A new travelling survey of the early work of Bruce Nauman celebrates his emergence as a Conceptual artist. Nauman plunged into this new realm straight from college, as he exchanged painting for sculpture, then sculpture extended to more remote or commissioned objects, for recording or documentation of performance and texts. Nauman has supposedly exerted an enormous influence and such shows help to establish his contribution.
Nauman was based in San Francisco from the mid to late 60s, the period surveyed, but the initial influence would seem to have been Jasper Johns, with his inserted casts gauging the two-dimensionality of painting, of scale and identity for targets, numbers, alphabets and more elaborate text. Johns is really the departure point for Nauman’s A Rose Has No Teeth (1966) – especially with the nod to Wittgenstein – a lead casting of the quote with vigorous surface akin to Johns’ The Critic Smiles (1959) and The Critic Sees (1961). Nauman uses Wittgenstein’s whimsical proposition as a way of directing attention back upon the words, teasing their sense. Self-reference here is not directed toward painting and abstraction though, as in Johns, but toward sculpture and three-dimensional properties for text, to its material and situation (originally as a plaque on a tree).
But text is also a peculiar – not to say original – point from which to review sculptural qualities, far more so than for painting and depiction, and the perversity and frustration of finding useful links - of reconsidering sculpture - quickly figures as the real content. This frustration remains a central feature of Nauman’s work. Later text works adopt neon tubing and similarly distance the work from traditional sculpture,stress obvious even tedious word play to cue a reflexive reading, grant the artist a remote, designer’s role.
Apart from texts, Nauman’s early sculptures variously measure the artist’s body parts, such as Storage Capsule for the Right Rear Quarter of My Body (1966) or Collection of Various Flexible Materials, Separated by Layers of Grease with Holes the Size of my Waist and Wrists (1966) much like a cast, but using only the most rudimentary of construction – underlining the artist’s presence on the merest of physical and skill terms. Here Nauman coincides with wider developments, with the shift toward performance in painting, in Yves Klein’s Anthropometries (where the artist’s assistants coat their naked bodies in paint, press themselves against the canvas upon his instruction, before an audience) and with the mere recording of the artist’s presence by Piero Manzoni with his breath captured in balloons, or more notoriously, his excrement in sealed cans.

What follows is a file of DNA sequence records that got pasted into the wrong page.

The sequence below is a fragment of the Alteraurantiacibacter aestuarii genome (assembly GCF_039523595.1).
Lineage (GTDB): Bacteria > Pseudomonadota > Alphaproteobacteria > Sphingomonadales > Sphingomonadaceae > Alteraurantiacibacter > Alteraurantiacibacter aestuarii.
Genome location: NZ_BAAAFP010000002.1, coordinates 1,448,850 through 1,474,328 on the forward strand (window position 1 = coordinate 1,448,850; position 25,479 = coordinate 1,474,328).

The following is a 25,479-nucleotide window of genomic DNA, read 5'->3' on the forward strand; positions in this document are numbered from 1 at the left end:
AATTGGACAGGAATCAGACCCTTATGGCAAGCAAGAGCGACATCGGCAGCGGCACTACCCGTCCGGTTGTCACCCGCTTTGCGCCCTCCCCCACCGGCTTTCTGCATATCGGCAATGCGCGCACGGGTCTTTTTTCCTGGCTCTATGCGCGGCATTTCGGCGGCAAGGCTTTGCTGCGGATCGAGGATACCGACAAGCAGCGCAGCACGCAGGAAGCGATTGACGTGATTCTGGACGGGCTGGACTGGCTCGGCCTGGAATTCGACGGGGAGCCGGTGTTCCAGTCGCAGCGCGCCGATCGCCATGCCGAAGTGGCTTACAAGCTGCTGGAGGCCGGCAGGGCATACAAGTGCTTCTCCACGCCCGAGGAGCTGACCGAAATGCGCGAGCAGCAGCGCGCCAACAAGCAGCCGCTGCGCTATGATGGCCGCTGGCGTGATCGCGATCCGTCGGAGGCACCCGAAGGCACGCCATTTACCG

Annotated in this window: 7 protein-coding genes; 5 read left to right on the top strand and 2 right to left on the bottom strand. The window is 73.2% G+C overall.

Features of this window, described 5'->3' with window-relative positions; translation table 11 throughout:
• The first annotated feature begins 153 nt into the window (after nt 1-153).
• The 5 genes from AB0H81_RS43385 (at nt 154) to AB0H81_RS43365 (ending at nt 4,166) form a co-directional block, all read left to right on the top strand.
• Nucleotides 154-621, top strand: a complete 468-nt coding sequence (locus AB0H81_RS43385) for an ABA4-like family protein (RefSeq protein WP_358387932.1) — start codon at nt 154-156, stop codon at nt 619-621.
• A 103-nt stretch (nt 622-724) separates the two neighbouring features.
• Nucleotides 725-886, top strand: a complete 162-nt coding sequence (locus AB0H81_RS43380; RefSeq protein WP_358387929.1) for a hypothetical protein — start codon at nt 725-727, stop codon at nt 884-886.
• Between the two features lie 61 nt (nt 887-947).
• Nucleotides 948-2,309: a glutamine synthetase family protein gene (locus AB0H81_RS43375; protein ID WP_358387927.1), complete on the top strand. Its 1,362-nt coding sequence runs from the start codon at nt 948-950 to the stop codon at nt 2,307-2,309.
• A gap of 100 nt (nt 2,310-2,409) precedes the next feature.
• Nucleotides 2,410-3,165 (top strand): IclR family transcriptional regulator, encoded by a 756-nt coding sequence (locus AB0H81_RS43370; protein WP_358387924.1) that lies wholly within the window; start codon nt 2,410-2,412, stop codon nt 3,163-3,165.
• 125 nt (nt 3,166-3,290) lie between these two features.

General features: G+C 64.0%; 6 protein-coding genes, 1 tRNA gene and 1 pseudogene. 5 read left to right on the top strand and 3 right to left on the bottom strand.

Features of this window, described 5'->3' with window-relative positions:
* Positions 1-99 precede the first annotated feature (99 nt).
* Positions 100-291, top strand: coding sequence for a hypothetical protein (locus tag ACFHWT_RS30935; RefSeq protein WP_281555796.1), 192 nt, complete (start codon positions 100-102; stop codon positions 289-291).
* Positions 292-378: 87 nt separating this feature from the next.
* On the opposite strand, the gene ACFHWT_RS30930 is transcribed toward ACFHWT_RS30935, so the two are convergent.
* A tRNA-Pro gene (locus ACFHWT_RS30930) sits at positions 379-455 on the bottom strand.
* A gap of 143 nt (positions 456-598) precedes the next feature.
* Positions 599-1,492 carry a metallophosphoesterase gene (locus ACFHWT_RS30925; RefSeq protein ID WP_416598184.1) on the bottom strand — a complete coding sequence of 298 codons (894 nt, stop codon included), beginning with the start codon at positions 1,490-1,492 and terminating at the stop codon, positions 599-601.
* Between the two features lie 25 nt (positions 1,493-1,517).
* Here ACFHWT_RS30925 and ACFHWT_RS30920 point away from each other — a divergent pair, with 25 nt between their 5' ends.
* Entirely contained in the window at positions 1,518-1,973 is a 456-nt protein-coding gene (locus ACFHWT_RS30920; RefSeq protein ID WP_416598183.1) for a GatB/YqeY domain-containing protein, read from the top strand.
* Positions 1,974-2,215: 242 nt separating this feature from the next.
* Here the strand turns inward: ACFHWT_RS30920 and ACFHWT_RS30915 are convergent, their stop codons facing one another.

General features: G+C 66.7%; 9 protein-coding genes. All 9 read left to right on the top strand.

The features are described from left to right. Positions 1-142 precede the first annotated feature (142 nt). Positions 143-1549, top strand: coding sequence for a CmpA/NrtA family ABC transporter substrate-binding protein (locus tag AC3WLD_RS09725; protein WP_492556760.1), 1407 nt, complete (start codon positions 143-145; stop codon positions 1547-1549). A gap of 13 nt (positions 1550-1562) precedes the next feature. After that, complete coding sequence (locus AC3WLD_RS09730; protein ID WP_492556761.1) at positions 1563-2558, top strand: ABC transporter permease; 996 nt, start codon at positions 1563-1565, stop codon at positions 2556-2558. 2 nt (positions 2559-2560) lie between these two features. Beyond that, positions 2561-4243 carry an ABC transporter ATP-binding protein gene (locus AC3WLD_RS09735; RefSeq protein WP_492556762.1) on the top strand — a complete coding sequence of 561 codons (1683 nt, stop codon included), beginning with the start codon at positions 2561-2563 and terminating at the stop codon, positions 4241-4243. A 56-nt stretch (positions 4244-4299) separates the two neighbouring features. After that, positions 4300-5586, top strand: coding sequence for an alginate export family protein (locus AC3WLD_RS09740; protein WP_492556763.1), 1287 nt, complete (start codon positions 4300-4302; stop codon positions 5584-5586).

Recording mere bodily presence with a work then prompts consideration of activity or performance on some equally basic or minimal level, and this to suitable recordings, by stills, film, video, audio tape or text. (see also Post 17). The transition for Nauman is aided by acquaintance with Meredith Monk, her emphasis upon the aural or audio and the wider influence of Fluxus. The artist resists obvious, emotive engagement with the work, becomes impersonal and detached. But again, the distinctive feature of Nauman’s minimal person is a confinement to terms of striking banality and repetition or frustration. Nauman repeats various trivial tasks or utterances, often with mounting exasperation for either or both performer and viewer. Simple motor skills elicit surprising emotional baggage. But exhibiting the minimal person soon begs greater scope, more complex performance, props and setting and steadily expands throughout the 70s. In this, Nauman cannot really compete with a Joseph Beuys or Herman Nitsch, a Gilbert and George or Chris Burden, a Carolee Schneeman, Ana Mendieta or Adrian Piper. At most Nauman adopts the clown’s costume, the stereotype hinting at a hidden identity, the underlying aggression and ridicule directed to performer, by the artist.
Finally, in addition to texts, performances and recordings, Nauman is noted for installations. These firstly took the form of constructed corridors or confined spaces, often supplied with confusing surveillance cameras and monitors, in which the viewer struggles for orientation. These follow both from an expanded sense of sculpture and an interest in performance or participation by the viewer. Again the theme is one of frustration or an engagement limited to self-reference, to the minimal person (as mere orienteer) in retreat from more sustained context. Subsequently Nauman’s work encompasses larger outdoor commissions, takes on an architectural scale, much like the trend in contemporaries such as Vito Acconci or Dennis Oppenheim. But works such as Stairs (2000) retain an uneasy orientation, a focus upon bodily engagement at the expense of wider concerns. In this Nauman remains true to his youth, even hostage to it.